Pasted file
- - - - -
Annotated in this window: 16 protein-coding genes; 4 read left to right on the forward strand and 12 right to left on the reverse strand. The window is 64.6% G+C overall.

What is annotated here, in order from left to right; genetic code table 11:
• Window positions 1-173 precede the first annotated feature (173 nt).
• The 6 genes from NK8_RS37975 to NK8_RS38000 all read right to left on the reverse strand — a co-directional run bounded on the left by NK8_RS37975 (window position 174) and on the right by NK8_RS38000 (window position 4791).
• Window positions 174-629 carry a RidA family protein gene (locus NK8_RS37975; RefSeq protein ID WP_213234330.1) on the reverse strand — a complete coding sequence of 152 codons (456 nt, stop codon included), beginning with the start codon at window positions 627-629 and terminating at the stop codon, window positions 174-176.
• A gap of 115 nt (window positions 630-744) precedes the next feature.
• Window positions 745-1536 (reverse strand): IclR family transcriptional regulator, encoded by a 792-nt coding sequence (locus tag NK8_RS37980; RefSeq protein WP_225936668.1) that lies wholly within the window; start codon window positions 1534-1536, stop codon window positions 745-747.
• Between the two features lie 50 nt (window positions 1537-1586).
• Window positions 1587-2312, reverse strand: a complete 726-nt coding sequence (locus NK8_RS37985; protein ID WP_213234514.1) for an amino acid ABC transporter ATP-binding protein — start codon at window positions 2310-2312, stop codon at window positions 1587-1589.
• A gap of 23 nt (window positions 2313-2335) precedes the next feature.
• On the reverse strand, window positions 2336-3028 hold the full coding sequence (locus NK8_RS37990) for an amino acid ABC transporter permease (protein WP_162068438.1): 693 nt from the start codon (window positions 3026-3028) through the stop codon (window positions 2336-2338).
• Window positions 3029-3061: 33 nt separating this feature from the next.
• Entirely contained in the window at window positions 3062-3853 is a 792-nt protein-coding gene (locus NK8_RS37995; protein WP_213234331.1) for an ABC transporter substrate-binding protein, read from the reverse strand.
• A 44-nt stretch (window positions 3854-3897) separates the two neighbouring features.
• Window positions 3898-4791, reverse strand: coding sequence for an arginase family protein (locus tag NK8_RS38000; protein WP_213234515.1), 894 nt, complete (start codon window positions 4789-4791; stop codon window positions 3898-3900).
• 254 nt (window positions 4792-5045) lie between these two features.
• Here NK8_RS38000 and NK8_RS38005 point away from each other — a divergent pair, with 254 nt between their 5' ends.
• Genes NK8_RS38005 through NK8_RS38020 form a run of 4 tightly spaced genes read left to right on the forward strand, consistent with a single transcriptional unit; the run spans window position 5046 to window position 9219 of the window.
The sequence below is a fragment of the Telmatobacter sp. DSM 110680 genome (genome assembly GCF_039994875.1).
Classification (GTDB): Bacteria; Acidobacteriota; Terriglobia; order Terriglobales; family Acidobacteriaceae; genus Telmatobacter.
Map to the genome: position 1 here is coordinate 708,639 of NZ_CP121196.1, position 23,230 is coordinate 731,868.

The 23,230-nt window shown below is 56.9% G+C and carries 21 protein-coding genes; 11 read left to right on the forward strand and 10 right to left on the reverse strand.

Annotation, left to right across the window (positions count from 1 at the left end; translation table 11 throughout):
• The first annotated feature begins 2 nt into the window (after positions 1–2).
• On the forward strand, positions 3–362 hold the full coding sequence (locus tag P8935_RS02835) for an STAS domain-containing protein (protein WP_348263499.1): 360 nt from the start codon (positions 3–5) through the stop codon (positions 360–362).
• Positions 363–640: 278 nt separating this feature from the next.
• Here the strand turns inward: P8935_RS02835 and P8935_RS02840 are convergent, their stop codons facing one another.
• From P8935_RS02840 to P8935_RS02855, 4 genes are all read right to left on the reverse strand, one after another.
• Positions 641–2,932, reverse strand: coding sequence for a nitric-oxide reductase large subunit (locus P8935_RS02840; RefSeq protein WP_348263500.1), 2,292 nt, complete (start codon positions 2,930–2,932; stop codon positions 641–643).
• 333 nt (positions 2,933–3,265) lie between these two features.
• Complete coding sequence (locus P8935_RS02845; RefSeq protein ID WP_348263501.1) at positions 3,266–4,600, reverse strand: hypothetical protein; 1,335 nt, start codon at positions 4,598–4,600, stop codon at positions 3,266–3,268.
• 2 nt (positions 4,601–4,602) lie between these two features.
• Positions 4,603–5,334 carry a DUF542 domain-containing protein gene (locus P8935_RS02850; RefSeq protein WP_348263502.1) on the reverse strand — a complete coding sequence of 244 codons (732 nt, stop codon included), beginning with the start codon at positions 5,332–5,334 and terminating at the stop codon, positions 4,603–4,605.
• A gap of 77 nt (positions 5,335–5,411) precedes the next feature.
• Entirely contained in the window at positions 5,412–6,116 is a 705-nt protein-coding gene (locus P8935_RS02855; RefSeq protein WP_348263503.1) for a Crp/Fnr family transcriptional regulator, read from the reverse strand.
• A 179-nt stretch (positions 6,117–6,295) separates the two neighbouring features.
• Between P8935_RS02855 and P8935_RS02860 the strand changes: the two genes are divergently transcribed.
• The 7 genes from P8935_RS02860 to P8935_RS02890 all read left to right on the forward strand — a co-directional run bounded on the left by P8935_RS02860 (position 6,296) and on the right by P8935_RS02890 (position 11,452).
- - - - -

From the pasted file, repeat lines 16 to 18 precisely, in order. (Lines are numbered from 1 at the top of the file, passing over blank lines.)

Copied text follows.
• 254 nt (window positions 4792-5045) lie between these two features.
• Here NK8_RS38000 and NK8_RS38005 point away from each other — a divergent pair, with 254 nt between their 5' ends.
• Genes NK8_RS38005 through NK8_RS38020 form a run of 4 tightly spaced genes read left to right on the forward strand, consistent with a single transcriptional unit; the run spans window position 5046 to window position 9219 of the window.